Brazil's president met with Iranian leaders Sunday to try to broker a compromise in the international standoff over Tehran's nuclear program, even as the U.S. says new sanctions are the only way to force Iran's cooperation.
Luis Inacio Lula da Silva is trying to use Brazil's friendly relations with Iran to show it can be a fair, neutral broker in the escalating dispute. Since evidence of a clandestine Iranian nuclear program first emerged in 2003, negotiations with world powers and visits by U.N. inspectors have failed to persuade the U.S. and its allies that Iran is not pursuing a weapons capability.
"It's more difficult for someone who has nuclear weapons to ask someone not to develop nuclear weapons," Silva said in an interview with Al-Jazeera TV on Saturday. "It's easier for someone who does not carry nuclear weapons, like myself, to ask for that."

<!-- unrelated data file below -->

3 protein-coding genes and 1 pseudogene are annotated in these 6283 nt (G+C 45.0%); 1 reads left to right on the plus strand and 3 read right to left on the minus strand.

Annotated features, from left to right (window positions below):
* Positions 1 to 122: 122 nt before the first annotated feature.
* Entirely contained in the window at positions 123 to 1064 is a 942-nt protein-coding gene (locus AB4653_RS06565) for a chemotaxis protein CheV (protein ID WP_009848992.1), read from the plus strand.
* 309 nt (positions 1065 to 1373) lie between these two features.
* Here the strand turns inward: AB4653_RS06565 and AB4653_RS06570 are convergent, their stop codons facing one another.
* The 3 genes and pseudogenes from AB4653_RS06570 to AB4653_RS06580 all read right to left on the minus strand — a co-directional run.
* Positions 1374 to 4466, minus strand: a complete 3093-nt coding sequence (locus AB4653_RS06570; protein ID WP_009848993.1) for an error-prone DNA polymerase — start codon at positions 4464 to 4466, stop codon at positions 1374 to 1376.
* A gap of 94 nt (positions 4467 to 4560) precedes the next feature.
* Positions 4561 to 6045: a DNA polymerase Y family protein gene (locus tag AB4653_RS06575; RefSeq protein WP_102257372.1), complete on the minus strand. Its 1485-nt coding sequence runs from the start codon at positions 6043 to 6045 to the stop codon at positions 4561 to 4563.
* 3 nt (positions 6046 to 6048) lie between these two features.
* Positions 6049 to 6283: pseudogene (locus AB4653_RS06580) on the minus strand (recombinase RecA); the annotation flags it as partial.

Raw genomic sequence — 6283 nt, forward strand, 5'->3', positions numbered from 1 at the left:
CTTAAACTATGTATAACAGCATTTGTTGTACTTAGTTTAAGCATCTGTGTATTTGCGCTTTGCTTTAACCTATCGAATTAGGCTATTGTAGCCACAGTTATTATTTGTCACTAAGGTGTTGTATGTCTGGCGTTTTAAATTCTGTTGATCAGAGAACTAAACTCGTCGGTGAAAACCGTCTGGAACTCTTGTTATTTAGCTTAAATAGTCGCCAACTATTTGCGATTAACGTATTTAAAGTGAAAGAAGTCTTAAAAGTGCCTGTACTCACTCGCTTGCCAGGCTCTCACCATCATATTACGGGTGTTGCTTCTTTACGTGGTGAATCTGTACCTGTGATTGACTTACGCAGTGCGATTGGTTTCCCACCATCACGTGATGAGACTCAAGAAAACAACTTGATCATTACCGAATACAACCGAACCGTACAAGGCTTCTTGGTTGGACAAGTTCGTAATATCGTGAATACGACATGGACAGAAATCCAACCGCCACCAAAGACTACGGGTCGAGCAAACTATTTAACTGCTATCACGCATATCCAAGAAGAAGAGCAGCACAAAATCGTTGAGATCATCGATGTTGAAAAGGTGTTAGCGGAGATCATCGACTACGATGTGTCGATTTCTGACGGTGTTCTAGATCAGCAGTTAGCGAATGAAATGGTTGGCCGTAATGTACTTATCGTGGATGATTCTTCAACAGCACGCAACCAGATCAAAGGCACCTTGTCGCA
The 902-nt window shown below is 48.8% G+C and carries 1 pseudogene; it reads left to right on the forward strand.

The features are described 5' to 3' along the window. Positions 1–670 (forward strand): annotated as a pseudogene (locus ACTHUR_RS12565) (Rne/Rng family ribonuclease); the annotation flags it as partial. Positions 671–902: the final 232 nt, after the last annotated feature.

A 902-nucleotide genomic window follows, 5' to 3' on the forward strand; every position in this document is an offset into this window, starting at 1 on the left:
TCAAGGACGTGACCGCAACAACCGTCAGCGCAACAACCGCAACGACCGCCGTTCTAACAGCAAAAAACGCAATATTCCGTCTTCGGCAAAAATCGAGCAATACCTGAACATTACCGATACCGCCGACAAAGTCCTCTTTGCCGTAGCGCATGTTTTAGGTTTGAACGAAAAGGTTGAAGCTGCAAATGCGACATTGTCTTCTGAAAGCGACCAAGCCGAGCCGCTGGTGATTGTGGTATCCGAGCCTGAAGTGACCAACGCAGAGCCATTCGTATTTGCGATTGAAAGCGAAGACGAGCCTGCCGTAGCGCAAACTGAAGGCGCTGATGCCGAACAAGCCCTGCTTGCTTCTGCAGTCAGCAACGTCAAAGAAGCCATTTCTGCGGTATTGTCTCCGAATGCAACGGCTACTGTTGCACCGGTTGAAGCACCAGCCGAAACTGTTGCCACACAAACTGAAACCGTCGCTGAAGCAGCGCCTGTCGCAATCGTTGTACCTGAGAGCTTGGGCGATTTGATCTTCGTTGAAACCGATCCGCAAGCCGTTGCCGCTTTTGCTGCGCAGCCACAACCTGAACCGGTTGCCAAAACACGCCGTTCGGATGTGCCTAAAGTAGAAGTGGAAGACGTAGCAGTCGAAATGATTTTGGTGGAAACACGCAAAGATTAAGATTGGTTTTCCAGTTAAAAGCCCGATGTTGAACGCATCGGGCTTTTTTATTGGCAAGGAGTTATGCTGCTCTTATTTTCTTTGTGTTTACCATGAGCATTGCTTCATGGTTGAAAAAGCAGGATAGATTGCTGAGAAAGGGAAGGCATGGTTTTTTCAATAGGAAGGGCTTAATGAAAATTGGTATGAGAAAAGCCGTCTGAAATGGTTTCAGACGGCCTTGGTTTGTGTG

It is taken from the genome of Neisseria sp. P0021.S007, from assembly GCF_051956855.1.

The Brazilian president is reportedly trying to revive a U.N.-backed proposal in which Iran would ship its stockpile of enriched uranium abroad to be processed further and returned as fuel rods for a medical research reactor. [...]
Monroe Doctrine. Use it. In part...
[...] But in regard to those continents circumstances are eminently and conspicuously different. It is impossible that the allied powers should extend their political system to any portion of either continent without endangering our peace and happiness; nor can anyone believe that our southern brethren, if left to themselves, would adopt it of their own accord. It is equally impossible, therefore, that we should behold such interposition in any form with indifference. [...]
The Snooper Report.
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